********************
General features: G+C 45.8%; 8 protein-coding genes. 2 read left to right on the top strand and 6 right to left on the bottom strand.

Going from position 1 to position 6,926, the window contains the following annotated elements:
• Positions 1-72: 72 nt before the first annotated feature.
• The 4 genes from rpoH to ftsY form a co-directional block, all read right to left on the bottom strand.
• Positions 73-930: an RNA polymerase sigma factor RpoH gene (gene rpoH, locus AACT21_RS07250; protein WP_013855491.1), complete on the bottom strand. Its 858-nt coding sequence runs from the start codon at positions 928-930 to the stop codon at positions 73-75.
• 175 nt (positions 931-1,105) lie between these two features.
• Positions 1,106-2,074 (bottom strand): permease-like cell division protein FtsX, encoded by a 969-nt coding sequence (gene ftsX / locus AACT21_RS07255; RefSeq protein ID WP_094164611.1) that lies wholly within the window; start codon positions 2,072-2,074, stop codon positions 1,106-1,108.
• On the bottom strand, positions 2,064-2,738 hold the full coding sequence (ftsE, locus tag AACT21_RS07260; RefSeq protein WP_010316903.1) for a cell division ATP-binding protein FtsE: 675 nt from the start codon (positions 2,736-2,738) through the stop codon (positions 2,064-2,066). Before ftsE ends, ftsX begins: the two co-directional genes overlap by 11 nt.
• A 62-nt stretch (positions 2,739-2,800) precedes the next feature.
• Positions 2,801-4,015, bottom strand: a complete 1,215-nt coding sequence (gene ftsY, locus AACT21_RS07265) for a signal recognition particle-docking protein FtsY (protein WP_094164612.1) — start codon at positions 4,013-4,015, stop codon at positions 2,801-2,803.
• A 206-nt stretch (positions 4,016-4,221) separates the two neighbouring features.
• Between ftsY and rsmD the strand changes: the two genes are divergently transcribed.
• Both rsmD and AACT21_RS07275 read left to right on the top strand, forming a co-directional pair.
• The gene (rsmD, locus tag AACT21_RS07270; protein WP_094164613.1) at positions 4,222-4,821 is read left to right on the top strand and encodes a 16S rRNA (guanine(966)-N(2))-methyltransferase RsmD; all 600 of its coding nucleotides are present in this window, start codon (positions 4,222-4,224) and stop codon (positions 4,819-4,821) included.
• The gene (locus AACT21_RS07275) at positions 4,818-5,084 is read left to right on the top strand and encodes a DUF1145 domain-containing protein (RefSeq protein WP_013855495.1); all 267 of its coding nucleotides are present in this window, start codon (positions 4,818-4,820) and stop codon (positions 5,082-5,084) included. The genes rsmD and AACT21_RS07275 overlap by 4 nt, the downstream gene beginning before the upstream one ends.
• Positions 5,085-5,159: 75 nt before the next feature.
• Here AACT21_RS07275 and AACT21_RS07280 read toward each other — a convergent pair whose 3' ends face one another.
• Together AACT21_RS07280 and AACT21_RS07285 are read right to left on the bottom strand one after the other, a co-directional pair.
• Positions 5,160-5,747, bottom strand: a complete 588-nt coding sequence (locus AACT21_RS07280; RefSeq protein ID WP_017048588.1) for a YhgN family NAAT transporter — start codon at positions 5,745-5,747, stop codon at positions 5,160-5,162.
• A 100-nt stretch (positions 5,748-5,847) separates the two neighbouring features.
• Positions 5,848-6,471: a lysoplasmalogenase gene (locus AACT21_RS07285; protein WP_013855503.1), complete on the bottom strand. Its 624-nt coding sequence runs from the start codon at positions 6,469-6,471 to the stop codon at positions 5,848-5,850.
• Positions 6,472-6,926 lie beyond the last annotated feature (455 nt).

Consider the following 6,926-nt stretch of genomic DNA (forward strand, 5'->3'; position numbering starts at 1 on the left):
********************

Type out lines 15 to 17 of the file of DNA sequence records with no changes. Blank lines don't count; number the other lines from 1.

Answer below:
• The gene (locus AACT21_RS07275) at positions 4,818-5,084 is read left to right on the top strand and encodes a DUF1145 domain-containing protein (RefSeq protein WP_013855495.1); all 267 of its coding nucleotides are present in this window, start codon (positions 4,818-4,820) and stop codon (positions 5,082-5,084) included. The genes rsmD and AACT21_RS07275 overlap by 4 nt, the downstream gene beginning before the upstream one ends.
• Positions 5,085-5,159: 75 nt before the next feature.
• Here AACT21_RS07275 and AACT21_RS07280 read toward each other — a convergent pair whose 3' ends face one another.